Willem de Kooning was born in 1904, and he was a Dutch-American Abstract Expressionist Artist. After World War II Kooning became particularly well known for his abstract expressionist work alongside the likes of other notable artists at the time such as Jackson Pollock and Mark Rothko (Tate, 2021). Abstract Expressionism was about tapping into the unconscious mind and using gestural mark making moved by spontaneity, capturing human emotion within the canvas (Tate, 2021).
I really enjoy abstract expressionist work in how it captures the beauty and sensitivity of the artists movements and feelings through their choice of colour and brush strokes. In “The Visit” we can see cool muted blues, bursting up against warm yellows and terracottas, with earthy greens above. Throughout the composition there is a speckling and flecking of paint darting around the canvas. Looking closer at the image we can begin to decipher an image of a woman squatting, possibly with a distorted face, as well as a second figure in the top right gazing over her (Ibbett, 2017).
Again looking at the image above we can see a beautiful use of colour, golden yellows sit underneath a creamy pastel swathe of colour, and a turquoise sea-blue propping them up underneath. This painting is entitled “Women Singing” and we can indeed identify two women seemingly with their hands held towards their mouths singing their hearts out!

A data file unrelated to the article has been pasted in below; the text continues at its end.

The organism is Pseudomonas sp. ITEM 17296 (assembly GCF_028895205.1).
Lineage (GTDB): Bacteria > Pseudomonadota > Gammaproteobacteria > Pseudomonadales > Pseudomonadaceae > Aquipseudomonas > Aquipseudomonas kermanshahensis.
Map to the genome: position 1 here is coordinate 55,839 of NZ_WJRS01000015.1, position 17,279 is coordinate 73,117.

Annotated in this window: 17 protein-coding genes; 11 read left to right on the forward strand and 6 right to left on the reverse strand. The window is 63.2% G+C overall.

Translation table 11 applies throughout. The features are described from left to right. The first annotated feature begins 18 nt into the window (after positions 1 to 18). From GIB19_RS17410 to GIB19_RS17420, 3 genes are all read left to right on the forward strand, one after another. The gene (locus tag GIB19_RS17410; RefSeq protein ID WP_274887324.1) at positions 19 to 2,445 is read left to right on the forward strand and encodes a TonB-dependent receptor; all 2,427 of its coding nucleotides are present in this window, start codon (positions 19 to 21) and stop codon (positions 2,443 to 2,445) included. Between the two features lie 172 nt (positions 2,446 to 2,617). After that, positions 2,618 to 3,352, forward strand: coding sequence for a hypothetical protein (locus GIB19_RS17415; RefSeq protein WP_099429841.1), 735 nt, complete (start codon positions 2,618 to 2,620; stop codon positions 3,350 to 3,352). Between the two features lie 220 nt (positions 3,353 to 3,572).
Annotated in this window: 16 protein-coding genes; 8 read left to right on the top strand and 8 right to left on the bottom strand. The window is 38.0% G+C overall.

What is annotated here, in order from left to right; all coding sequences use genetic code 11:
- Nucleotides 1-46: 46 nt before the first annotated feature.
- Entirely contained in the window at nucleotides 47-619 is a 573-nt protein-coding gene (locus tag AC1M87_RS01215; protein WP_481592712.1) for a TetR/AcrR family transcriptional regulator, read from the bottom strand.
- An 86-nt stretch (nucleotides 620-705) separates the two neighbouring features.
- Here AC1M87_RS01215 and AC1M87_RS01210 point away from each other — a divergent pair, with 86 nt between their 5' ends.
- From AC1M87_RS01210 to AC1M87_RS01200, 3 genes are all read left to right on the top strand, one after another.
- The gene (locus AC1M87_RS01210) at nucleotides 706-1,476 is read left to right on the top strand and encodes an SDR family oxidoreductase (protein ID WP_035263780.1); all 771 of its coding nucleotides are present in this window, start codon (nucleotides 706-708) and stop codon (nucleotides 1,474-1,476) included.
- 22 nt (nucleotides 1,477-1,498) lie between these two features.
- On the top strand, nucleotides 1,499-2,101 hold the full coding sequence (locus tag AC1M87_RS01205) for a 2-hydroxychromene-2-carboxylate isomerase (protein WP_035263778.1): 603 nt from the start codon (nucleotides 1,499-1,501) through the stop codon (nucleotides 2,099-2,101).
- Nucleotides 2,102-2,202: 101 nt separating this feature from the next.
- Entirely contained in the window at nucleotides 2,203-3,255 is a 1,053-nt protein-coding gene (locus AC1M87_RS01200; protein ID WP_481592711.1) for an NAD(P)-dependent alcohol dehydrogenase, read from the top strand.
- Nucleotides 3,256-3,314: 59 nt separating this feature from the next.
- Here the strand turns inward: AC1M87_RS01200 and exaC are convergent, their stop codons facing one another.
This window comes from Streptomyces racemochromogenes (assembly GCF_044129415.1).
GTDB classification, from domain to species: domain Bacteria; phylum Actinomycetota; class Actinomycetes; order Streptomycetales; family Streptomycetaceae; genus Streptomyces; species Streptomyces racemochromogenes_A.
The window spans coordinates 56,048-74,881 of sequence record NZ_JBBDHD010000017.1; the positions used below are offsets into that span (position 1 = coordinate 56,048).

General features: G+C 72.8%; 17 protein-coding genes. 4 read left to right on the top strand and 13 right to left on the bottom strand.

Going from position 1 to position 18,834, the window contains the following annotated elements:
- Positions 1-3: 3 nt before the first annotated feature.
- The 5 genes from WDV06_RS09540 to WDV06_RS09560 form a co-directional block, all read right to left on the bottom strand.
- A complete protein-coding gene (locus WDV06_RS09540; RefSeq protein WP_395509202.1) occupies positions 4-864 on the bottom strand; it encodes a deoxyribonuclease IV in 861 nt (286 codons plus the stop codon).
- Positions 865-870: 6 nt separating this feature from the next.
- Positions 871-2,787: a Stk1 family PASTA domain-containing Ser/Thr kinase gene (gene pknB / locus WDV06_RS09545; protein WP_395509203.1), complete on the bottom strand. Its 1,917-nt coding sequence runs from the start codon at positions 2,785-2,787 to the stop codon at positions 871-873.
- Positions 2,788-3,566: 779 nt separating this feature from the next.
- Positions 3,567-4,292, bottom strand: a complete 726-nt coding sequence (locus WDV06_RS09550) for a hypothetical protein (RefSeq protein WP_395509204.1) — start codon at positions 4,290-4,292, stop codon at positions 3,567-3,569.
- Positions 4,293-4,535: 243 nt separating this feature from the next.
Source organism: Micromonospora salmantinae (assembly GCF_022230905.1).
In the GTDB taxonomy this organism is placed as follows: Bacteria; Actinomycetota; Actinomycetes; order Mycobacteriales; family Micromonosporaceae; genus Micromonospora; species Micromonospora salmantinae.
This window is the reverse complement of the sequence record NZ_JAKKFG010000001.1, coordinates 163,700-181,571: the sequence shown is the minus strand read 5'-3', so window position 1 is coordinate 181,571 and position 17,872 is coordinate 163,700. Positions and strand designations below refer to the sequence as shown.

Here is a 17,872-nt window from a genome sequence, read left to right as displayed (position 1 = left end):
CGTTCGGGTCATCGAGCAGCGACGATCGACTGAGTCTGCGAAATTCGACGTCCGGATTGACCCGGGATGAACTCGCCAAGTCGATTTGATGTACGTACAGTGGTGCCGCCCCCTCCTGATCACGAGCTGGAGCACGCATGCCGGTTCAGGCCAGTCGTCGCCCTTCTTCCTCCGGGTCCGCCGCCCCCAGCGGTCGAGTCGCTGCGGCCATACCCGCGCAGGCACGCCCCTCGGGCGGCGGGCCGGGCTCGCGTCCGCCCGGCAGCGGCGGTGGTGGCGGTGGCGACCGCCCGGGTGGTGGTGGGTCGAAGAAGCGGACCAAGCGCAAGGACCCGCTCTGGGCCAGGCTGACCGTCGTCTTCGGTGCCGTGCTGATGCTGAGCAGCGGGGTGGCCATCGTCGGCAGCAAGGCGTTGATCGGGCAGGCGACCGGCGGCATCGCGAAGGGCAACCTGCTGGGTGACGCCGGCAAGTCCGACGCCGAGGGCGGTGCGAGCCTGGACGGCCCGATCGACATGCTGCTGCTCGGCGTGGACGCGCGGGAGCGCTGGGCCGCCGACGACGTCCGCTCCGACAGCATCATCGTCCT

It’s interesting that I have only recent began to look more closely at Kooning’s work as I have always enjoyed his work at first glance, however I wasn’t fully aware of his series combining his abstract expressionism work with the female form. I have myself produced a body of work where I have used life drawing sketches of women as my starting point for abstract work. Upon reflection I believe that I fall more into the category of abstract expressionism as I often feel my way through the process without a clear direction for what the end piece might look like. Although there is a freeing under layer in my work full of energy and impulse followed by a controlled and calming top layer where I paint more thoughtfully with decisive action.
Tate, 2021, Willem de Kooning, viewed 19/07/2021, [https://www.tate.org.uk/art/artists/willem-de-kooning-1433]
Tate, 2021, Abstract Expressionism, viewed 19/07/2021, [https://www.tate.org.uk/art/art-terms/a/abstract-expressionism]
Ibbett, 2017, Willem de Kooning’s ‘The Visit’, viewed 19/07/2021, [https://artuk.org/discover/stories/willem-de-koonings-the-visit]